Center field belongs to Jon Jay and he is whatever. He can go get it fairly well, but I fear he can’t get on base enough to justify giving him a top of the order spot. He is a placeholder for Manuel Margot, but the Padres most likely don’t want to start Margot’s clock while they languish in 2016, and maybe even 2017. So Jay will man center and let’s hope he gets on base like he used too. I think that might even be the Padres theme this summer; “Play like you used too!” They really need that to ring true from the likes of Kemp, Norris, Myers, Upton, Shields and Jay if they want to push above .500
As we move from right to left the fun begins again. Melvin Upton Junior will get most of the starts in left. He should slide to center when the Padres face a southpaw. Then Jabari Blash moves into left and lights up the party. I’ve caught a few Spring Training games and his power is as advertised. He went opposite field for one homer and I think it just recently flew by us here in Houston. His swing is smooth and easy and I’m honestly hoping he gets plenty of ABs this summer for the opportunity to mash. Sure he is going to strike out a ton. He is going to walk a bunch too. But if he slashes .200/.400/.550 his at bats will be the greatest viewing events of the season. As much as I am all in on the Spangwagon, I’m keeping an eye on the Blashwagon too. Maybe Padres Jagoff will let me drive a little bit too.
Catching looks to be fairly solid this year, with Derek Norris as the starter and Christian Betancourt and Austin Hedges looking for back-up starts. Only one of the latter two will break with the club, and I expect the most swoonable Padre will be a Chihuahua. Hedges has been hitting fairly well this Spring, so El Paso could be a short trip. The Padres have been listening to offers for their catching surplus, and it wouldn’t surprise me to see a deal here soon. The offensive drop-off from Norris to either Bethancourt or Hedges as the primary could be significant, but let’s hope the haul of prospects helps build the farm as the Padres make their inevitable push for the playoffs in 2020. I’m old, so I hope I can make it around that long to see the roaring 20’s of Padres Baseball Fun.
Lastly, let’s look at the pitching. Tyson Ross, James Shields and Andrew Cashner form the front trio of a solid if not spectacular starting pitching core. It is easy to see one if not two Cy Young contenders from this, wait this isn’t 2015. And I’m not Mike Dee. Tyson Ross would be an extremely solid number three on most decent staffs. If he pitches well this season and the Padres play to 30 something wins by the All Star Break, he should bring in a significant haul from a contender. Andrew Cashner is in his walk season, and now that it has been reported that his mother is doing much better, I would not be surprised to see him put together a strong campaign and get paid fairly well next off season. He too should be dealt by the trade deadline and hopefully brings some much needed young pitching prospects in return. Shields arm is probably dying and the most I hope for is he sets a new HR given up in a single season record. Bert Blyleven, excuse me, Hall of Famer Bert Blyleven owns the illustrious record at a robust 50. Shields yielded 33 last year so he clearly has his work cut out for him. My dream is for Shields to pitch to Jabari Blash in the Home Run Derby presented to you by Sycuan Casino and Corky’s Pest Control during the All Star festivities brought to you by National University. I think Blash can give the other sluggers a serious run for the title and James Shields might be the secret weapon to just put Blash over the top to take the crown. Colin Rea should continue to develop and hopefully becomes a very solid middle of the rotation guy. His command and control should see him slot into the number 4 spot this year, and he should move up as the opportunity arrives via a trade of one of the top 3 guys. The fifth spot is probably going to go to some combination of Brandon Morrow, Drew Pomeranz and Robbie Erlin. Yea.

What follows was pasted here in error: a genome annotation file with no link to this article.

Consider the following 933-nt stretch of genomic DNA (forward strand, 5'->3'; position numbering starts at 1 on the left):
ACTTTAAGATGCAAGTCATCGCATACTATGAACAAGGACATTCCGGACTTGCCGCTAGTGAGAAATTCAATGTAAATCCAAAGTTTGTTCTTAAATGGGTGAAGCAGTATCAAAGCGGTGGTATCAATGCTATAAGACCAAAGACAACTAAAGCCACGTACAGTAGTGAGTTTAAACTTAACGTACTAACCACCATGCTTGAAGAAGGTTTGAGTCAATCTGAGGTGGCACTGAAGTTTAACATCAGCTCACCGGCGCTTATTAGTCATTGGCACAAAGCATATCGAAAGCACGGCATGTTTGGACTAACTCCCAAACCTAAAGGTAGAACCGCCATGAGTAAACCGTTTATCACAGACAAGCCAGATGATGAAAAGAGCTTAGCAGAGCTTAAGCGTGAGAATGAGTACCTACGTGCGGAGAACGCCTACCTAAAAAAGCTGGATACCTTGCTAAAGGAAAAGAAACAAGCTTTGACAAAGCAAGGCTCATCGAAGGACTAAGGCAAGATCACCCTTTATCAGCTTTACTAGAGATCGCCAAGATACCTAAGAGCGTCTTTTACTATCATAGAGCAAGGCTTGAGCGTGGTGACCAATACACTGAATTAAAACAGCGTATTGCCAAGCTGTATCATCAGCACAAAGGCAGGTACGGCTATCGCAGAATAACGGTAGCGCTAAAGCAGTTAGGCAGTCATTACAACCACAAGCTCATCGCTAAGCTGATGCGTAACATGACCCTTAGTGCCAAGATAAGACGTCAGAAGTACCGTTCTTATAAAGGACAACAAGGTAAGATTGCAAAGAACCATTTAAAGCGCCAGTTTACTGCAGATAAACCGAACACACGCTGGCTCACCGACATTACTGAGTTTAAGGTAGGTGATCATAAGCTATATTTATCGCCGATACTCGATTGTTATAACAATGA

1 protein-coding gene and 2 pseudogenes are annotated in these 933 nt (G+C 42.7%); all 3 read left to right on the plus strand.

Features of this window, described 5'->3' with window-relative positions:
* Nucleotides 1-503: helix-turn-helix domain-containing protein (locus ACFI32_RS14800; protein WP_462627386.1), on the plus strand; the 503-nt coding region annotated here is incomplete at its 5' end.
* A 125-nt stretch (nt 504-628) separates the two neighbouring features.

The bullpen is a bunch of guys that are too lousy to start so I’m not going to waste much time analyzing the Padres BP for ’16. Hopefully Fernando Rodney does a few post-game interviews as Kermit the Frog, and shoots about 40 invisible arrows into the night sky. Nick Vincent is from Ramona.
The Padres brought in a new manager and Andy Green should probably be a motivational speaker instead of a baseball skipper. I’d peg his enthusiasm at an additional 0.2 wins for the season. Mark McGwire, however, is likely worth twice that. He’s going to turn Blash into a monster and lead Kemp to Comeback Player of the Year. He will earn that award because most writers forgot he is in San Diego now, and his 40 homer season will remind them he is in fact, still around.
So there it is my hopes and dreams for a successful ’16. AJ Preller has his work cut out for him. The Padres really need him to do well with the draft, international signings and deadline deals. I trust he will too. I’m the eternal optimist. Who needs a beer? Meet me at Fall. I’m buying.